"Retrospectively, it was a good short-term investment," concedes Bedo, although few funds welcomed the uncertainty that resulted from the rapid changes to the regulations.
"We need to let rule changes run their course, and regulawtors should avoid changing their minds all the time."

Regardless of the regulatory climate, however, 2008 would in any case have been a difficult year, with even the low-risk fixed-income-heavy portfolios taking losses. During 2008, the only asset class that earned positive returns was foreign-currency exposure - and that was only the result of the plunging forint, which fell from all-time highs early in summer 2008 to record lows in the spring.

"We needed to explain to people why their fixed-return bonds were earning negative returns," says Juhasz.

Despite this uncertainty, few Hungarians have voted with their feet and reverted to the more traditional low-risk portfolios. Some three quarters of Hungary's pension fund capital still remains in the highest-risk growth portfolios.

Furthermore, the new system appears to have done its job. Even though all classes of fund suffered painful losses over 2008, those who had the most to lose were protected by having their savings in a lower-risk vehicle than had been available before.

"All the risk-profiles made losses," says Bedo, "with growth portfolios losing some 20% of their net asset values. But the classic, low-risk portfolios still outperformed the old unitary portfolios," he says.

The two-year extension means funds have until 30 June 2011 to adjust their holdings to meet the risk-profile targets.

The first, low-risk or ‘classic' portfolio is allowed an equity allocation of no more than 10%, with no allocation to property or other alternatives and a maximum of 10% in unhedged foreign currency exposure.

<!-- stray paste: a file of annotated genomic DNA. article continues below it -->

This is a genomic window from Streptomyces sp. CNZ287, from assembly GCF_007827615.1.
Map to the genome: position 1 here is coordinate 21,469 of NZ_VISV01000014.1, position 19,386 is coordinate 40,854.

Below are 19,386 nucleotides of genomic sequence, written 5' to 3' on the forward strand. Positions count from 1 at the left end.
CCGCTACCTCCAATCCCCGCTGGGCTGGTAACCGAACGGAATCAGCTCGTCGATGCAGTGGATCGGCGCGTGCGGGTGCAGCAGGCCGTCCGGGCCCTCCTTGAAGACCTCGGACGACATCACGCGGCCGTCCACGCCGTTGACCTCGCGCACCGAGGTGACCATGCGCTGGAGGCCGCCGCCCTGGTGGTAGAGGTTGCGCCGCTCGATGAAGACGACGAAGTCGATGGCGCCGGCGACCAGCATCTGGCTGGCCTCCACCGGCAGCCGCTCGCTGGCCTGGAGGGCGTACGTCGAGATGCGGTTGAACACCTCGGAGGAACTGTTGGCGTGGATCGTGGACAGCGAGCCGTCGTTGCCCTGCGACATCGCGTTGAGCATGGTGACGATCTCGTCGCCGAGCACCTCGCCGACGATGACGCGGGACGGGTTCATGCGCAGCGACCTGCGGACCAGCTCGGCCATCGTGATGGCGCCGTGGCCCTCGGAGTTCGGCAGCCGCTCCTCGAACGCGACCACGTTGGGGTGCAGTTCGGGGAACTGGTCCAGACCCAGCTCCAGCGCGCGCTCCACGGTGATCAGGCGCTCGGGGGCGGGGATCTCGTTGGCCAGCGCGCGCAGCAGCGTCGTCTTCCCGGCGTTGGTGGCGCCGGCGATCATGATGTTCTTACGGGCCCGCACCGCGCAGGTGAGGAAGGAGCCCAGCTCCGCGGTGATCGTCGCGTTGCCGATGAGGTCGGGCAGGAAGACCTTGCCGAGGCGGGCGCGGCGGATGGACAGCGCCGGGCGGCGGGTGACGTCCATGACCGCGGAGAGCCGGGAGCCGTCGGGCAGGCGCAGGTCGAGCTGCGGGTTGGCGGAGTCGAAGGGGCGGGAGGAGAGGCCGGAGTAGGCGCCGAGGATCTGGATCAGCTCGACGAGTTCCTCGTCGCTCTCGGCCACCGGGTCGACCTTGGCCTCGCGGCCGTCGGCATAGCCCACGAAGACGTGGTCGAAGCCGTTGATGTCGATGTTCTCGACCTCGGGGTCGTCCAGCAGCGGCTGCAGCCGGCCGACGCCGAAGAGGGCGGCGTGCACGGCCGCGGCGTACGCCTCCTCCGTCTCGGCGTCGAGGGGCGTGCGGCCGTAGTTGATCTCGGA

The second is a balanced portfolio with an equity allocation of between 10 and 40%, a maximum allocation of 10% to property and 3% to private equity and no allocation to derivatives.

The third is a growth portfolio with an equity allocation of more than 40%, a private equity exposure of up to 5% in total or 2% to an individual fund and an allocation of up to 5% to derivatives.

While members can choose which portfolio they prefer, few have done so and most have gone along with the age-based defaults. Those with more than 15 years to go before retirement enter the growth portfolio, those with between five and 15 years to go enter the balanced portfolio, while those with fewer than five years to go enter the balanced or ‘classic' portfolio.

After taking heavy losses in 2008, funds have recovered all their lost ground this year, a development that Juhasz regards with trepidation. "If you take the period from the first quarter of 2008 to the third quarters of 2009, the voluntary funds are all positive, and the mandatory funds are at the same level as before. It took two quarters to earn back five quarters of losses. It's too good, almost suspicious."